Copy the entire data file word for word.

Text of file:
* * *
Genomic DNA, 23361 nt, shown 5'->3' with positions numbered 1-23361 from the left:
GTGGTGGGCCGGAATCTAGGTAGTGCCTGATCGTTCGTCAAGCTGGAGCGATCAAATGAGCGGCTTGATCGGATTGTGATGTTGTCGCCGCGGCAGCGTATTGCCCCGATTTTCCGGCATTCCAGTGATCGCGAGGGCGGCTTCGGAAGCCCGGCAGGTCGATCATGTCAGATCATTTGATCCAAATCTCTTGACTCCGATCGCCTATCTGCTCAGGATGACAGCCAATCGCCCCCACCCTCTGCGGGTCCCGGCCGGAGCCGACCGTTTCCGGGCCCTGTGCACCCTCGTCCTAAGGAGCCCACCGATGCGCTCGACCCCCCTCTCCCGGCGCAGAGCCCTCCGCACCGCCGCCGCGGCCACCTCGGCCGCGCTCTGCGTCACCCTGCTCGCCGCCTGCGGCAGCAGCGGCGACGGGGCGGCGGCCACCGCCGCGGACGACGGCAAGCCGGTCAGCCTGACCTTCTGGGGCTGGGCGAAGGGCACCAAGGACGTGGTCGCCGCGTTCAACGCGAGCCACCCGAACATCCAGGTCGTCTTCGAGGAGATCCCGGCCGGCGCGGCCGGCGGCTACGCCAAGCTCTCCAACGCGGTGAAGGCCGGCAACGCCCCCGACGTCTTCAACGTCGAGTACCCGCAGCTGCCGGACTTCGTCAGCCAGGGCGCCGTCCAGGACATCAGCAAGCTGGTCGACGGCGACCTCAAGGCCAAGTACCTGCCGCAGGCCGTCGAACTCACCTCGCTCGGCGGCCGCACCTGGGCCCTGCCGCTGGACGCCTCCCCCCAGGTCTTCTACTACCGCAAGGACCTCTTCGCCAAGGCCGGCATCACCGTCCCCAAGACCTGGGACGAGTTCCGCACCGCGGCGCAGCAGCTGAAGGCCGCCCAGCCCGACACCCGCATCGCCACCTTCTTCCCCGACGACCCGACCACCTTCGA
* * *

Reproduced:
Genomic DNA, 23361 nt, shown 5'->3' with positions numbered 1-23361 from the left:
GTGGTGGGCCGGAATCTAGGTAGTGCCTGATCGTTCGTCAAGCTGGAGCGATCAAATGAGCGGCTTGATCGGATTGTGATGTTGTCGCCGCGGCAGCGTATTGCCCCGATTTTCCGGCATTCCAGTGATCGCGAGGGCGGCTTCGGAAGCCCGGCAGGTCGATCATGTCAGATCATTTGATCCAAATCTCTTGACTCCGATCGCCTATCTGCTCAGGATGACAGCCAATCGCCCCCACCCTCTGCGGGTCCCGGCCGGAGCCGACCGTTTCCGGGCCCTGTGCACCCTCGTCCTAAGGAGCCCACCGATGCGCTCGACCCCCCTCTCCCGGCGCAGAGCCCTCCGCACCGCCGCCGCGGCCACCTCGGCCGCGCTCTGCGTCACCCTGCTCGCCGCCTGCGGCAGCAGCGGCGACGGGGCGGCGGCCACCGCCGCGGACGACGGCAAGCCGGTCAGCCTGACCTTCTGGGGCTGGGCGAAGGGCACCAAGGACGTGGTCGCCGCGTTCAACGCGAGCCACCCGAACATCCAGGTCGTCTTCGAGGAGATCCCGGCCGGCGCGGCCGGCGGCTACGCCAAGCTCTCCAACGCGGTGAAGGCCGGCAACGCCCCCGACGTCTTCAACGTCGAGTACCCGCAGCTGCCGGACTTCGTCAGCCAGGGCGCCGTCCAGGACATCAGCAAGCTGGTCGACGGCGACCTCAAGGCCAAGTACCTGCCGCAGGCCGTCGAACTCACCTCGCTCGGCGGCCGCACCTGGGCCCTGCCGCTGGACGCCTCCCCCCAGGTCTTCTACTACCGCAAGGACCTCTTCGCCAAGGCCGGCATCACCGTCCCCAAGACCTGGGACGAGTTCCGCACCGCGGCGCAGCAGCTGAAGGCCGCCCAGCCCGACACCCGCATCGCCACCTTCTTCCCCGACGACCCGACCACCTTCGA